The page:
Mayfair Triangle hearing/decision, July 10, 2017

The ill-fated Mayfair triangle, looking south from Roxbury. Opponent Chris Lane’s house is in the background.

One wonders what could be accomplished if this much political energy were spent on something more substantial than preserving a concrete traffic triangle for sidewalks that had already been bid. But that was the question at this afternoon’s Public Safety Committee meeting, where 75+ men, women and especially children were present for a final showdown over the fate of the triangle. It lost.

Proponents of removing the Mayfair triangle to move a Mayfair Drive sidewalk project forward — and their children–packed the committee room.

On one side were the (seeming) majority of stakeholders who want the sidewalk planned down the north side of Mayfair to Roxbury, where it will cross to the west side of the street and then to Huntington Road one block north. They brought their children to drive home their stance that the sidewalk will provide a safe path to play and walk to and from school. On the other were the triangle preservationists, who saw in the removal the city slowly chipping away at city charm and whose main spokesman, Chris Lane, originally objected to the sidewalk’s removal of trees on Mayfair. A discussion, with background but no public portion, was on the June Planning Commission agenda. 

The presentation began with Greg Cobb showing a rendering of the proposed intersection modification, with the sidewalk crossing from Mayfair across Roxbury where the triangle used to be. A vestigial grassy area would be created there, planted in zoysia, and with a street light, according to the proposal. There would be a three-way stop. Fire Marshal Nickolas Hill concurred, saying firefighters would prefer all triangles to be eliminated in the city, along with speed bumps and any obstruction that delayed response time. Traffic consultant Darrell Skipper then explained that a T-shaped intersection was, in general, more safe than an island that increased “driver decision-making” about which way to go, or the number of points that cars could collide.

Moderator Alex Wyatt, one of the three committee members of five present (McClusky and Thames absent), allowed two speakers on each side to speak, then allowed any council member present to weigh in, which several did.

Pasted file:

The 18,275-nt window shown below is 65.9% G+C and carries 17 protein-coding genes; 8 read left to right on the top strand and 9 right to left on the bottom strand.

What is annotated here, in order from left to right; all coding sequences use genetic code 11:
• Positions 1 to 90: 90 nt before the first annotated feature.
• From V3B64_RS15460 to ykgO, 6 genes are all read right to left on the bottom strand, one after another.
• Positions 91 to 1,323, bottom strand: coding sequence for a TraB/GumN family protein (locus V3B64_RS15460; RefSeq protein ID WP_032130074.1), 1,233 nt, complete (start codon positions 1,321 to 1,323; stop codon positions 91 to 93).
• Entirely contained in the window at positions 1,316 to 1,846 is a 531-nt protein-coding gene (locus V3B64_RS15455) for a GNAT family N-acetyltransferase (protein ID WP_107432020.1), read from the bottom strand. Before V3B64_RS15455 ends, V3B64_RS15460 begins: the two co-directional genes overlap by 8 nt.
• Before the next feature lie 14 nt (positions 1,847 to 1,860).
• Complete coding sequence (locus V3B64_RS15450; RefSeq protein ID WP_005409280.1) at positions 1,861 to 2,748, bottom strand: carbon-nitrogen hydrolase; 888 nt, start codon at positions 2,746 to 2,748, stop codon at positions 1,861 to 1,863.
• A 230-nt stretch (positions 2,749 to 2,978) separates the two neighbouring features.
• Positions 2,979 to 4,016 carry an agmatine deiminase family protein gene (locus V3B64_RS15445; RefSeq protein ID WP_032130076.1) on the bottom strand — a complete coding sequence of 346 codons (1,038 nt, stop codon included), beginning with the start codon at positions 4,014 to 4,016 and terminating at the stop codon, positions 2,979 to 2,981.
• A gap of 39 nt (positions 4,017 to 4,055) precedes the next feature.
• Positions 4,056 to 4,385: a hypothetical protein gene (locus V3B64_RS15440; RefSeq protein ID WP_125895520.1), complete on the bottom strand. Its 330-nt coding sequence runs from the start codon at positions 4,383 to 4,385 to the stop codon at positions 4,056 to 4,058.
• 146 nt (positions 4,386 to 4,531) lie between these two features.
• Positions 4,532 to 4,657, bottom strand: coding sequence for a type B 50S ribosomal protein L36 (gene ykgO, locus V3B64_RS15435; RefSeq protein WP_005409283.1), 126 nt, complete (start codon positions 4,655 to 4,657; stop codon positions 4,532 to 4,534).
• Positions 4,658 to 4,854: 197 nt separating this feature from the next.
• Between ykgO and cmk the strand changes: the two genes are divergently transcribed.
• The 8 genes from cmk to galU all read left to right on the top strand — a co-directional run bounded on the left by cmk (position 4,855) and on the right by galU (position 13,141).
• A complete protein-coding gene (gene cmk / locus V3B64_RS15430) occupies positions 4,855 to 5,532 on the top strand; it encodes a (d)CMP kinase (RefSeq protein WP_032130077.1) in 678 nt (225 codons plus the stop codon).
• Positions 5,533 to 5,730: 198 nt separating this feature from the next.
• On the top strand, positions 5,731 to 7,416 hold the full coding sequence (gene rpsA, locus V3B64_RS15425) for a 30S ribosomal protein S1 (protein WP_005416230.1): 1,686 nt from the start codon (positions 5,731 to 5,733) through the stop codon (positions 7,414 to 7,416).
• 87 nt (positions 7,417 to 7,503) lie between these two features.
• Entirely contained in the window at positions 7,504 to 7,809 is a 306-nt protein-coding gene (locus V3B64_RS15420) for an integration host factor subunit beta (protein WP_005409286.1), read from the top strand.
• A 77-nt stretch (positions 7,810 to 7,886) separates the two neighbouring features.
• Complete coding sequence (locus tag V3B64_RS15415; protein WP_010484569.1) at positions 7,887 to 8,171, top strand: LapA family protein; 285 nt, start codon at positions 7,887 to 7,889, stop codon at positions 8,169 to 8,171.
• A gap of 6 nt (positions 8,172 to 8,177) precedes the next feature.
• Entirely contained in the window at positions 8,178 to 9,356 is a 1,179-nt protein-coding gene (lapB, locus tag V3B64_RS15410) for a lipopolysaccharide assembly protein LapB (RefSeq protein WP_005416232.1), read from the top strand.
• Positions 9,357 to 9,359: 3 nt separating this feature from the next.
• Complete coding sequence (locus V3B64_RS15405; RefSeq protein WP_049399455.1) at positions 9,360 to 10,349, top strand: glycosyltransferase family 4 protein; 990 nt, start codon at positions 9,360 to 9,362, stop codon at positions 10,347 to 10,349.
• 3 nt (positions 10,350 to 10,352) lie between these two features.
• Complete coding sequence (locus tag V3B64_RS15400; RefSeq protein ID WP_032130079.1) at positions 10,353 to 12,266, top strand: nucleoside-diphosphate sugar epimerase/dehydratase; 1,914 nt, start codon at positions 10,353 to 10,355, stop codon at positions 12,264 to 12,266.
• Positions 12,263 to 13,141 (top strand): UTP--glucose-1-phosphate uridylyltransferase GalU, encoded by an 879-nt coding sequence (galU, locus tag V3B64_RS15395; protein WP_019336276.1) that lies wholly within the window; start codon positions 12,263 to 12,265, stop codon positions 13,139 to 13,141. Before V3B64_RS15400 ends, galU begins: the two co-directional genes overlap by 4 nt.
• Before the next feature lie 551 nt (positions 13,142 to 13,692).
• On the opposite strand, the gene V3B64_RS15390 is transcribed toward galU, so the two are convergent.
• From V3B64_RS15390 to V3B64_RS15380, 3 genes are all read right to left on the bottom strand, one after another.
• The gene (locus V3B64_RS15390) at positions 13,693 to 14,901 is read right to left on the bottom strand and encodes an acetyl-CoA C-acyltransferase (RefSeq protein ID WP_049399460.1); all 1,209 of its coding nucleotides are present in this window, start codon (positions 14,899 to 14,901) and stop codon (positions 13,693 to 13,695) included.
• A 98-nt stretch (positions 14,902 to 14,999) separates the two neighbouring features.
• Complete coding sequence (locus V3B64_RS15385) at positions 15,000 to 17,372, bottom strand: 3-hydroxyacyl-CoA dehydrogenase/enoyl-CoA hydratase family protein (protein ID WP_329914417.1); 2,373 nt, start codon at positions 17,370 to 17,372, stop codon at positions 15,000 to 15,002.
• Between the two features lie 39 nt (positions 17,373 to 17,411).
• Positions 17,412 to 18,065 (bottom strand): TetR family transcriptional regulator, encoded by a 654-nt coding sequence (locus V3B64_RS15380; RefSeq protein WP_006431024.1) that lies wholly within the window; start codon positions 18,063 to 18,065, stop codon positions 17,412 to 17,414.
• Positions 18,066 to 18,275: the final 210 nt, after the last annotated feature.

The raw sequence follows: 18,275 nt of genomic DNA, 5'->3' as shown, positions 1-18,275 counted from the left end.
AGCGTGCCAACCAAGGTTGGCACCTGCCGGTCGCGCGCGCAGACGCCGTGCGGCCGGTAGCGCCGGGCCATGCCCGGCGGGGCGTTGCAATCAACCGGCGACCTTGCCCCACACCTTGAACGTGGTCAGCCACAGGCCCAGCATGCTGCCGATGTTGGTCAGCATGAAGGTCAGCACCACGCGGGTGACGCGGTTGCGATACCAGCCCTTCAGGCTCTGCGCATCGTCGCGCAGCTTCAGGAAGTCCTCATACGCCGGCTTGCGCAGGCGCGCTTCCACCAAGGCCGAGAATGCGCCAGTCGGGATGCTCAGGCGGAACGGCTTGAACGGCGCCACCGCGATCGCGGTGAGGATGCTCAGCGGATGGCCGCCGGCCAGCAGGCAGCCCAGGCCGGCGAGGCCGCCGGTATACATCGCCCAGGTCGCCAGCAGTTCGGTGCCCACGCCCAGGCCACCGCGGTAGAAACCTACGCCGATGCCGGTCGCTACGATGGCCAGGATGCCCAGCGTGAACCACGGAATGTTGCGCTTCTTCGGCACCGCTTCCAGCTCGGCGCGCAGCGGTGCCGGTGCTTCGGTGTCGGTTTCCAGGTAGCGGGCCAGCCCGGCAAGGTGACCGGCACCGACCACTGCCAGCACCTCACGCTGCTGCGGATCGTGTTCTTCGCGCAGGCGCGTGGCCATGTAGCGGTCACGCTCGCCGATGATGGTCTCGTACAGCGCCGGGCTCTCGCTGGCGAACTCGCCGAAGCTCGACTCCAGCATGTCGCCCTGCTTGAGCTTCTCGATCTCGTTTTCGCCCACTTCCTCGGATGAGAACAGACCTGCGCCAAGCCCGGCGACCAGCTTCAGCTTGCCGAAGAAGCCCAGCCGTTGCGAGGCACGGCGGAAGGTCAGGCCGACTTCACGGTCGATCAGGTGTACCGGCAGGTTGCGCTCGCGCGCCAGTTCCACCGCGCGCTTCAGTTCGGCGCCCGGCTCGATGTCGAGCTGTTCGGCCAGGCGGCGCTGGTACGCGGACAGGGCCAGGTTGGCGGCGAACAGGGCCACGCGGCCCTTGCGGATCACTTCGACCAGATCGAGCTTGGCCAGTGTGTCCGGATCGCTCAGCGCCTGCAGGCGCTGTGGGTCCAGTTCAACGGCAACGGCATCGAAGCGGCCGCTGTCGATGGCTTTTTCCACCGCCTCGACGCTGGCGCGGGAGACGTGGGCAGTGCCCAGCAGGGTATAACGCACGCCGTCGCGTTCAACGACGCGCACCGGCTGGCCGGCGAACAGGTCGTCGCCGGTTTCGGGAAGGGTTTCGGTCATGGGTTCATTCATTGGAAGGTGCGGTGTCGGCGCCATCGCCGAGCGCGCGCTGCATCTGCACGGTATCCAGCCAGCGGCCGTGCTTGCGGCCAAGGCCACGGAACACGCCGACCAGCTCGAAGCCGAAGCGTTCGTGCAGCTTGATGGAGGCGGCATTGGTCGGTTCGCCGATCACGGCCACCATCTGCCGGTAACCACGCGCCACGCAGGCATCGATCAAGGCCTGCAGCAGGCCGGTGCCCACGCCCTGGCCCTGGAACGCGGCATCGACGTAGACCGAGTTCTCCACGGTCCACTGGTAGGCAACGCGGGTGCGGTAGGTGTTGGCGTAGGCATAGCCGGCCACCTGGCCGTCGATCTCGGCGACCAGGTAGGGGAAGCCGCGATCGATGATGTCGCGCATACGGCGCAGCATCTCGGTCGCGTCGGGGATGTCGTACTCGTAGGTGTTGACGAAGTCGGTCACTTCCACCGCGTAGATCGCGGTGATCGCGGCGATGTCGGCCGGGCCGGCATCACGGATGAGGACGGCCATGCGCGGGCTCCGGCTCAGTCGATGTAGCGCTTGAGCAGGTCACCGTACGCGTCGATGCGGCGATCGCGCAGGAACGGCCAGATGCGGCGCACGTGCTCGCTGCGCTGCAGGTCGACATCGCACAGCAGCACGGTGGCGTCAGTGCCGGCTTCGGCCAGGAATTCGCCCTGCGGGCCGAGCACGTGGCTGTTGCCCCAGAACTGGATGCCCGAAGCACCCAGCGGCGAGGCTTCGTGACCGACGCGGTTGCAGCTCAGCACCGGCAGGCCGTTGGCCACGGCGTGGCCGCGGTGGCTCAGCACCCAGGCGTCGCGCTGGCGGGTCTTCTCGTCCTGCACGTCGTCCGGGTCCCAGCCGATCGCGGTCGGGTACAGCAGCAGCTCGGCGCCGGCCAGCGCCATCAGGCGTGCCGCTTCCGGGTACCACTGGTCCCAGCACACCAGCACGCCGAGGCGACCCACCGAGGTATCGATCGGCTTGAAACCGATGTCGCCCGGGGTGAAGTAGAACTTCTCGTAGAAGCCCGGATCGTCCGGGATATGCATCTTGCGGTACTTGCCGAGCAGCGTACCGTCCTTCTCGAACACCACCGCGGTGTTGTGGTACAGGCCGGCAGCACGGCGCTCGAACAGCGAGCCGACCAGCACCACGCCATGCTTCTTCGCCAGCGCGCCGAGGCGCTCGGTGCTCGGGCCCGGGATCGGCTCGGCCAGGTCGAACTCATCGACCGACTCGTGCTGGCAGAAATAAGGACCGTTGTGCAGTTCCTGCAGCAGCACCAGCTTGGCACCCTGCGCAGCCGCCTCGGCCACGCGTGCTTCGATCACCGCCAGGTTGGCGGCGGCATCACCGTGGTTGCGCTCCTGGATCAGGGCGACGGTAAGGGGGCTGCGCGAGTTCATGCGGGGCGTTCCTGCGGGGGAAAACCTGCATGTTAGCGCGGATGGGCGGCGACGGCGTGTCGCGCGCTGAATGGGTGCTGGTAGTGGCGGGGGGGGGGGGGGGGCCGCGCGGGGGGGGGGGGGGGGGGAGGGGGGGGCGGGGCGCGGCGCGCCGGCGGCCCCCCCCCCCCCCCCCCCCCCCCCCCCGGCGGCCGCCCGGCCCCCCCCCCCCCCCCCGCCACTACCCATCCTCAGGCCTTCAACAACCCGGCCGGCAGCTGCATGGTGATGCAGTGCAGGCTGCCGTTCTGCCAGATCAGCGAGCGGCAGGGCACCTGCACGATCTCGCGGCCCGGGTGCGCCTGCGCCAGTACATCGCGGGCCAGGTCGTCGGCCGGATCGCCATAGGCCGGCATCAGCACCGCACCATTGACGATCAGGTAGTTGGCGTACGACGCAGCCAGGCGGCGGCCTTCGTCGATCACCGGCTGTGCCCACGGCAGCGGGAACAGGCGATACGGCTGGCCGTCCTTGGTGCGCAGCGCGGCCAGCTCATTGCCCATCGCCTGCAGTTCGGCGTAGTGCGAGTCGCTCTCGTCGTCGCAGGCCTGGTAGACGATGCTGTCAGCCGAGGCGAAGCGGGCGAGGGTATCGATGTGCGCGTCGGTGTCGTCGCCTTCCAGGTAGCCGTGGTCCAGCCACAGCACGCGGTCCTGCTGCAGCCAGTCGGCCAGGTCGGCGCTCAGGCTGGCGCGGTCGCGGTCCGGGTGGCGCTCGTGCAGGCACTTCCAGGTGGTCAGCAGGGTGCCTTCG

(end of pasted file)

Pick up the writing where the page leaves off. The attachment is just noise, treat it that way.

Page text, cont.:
The drawn plan to connect U.S. 31 to Roxbury to Huntington.

Councilman Peter Wright led the discussion through the options that had been eliminated, 1) Allowing the crosswalk to cross Roxbury north of the triangle (eliminated because the slope is steeper on the east side of the road), and crossing Roxbury through the triangle itself (eliminated due to lack of room).

During the public portion, Mr. Lane’s attorney Roger Lucas disputed that the traffic engineer had performed a safety study (he had not), and said no regular firefighters interviewed thought the triangle was unsafe. Another resident said the T-shaped intersection actually provided a reduced radius for fire engine turns, making it less safe.

Speaking in favor of the removal were two residents, who said they didn’t understand why the project was on hold now that the trees were removed and the project bid out. They both emphasized the need for children’s safety.

Concluding the session were council members Barry Smith, Jennifer Andress and Andrew Wolverton, all three speaking in favor of letting the sidewalk project–including the triangle removal–commence.

Committee members Wolverton, Wyatt and Andress then voted to recommend the item to the full council, which passed the measure at its regular 6 p.m. meeting.










2 responses to “Mayfair Triangle hearing/decision, July 10, 2017

  1. I do not appreciate the snide remark at beginning of your summary. Preserving the traditional landmarks and design aesthetics of our historic neighborhoods is critically important. As is preserving our urban forest. All of these are under attack under the leadership of the current administration. And you begin with a false comparison – lose a triangle, gain a sidewalk. The original design plan brought the sidewalk around the East side of Roxbury. There is no slope issue in the East side of Roxbury – I walk this stretch of road weekly. However, there are some lovely bushes. In my estimation, the city chose bushes over a historical landmark and well-designed speed deterrent (the triangle). The original design that was presented to the public, satisfied both parties – preservationists and sidewalk advocates. I submit that the revised design was devised as a means to appease a well-connected constituent. Just more of the same under the McBrayer regime.


    • Hello Marcus-

      I apologize for not responding. I am just now seeing your comment.
      I’ve heard the same from other people, however, no one was explicit about the issue when I talked to them, including the most vocal opponent, Chris Lane, who spoke to the HEC for 90 minutes about the issue. I agree the slope differences are negligible on either side of Roxbury. Where I don’t agree is that the triangle is an historic marker worthy of preservation.


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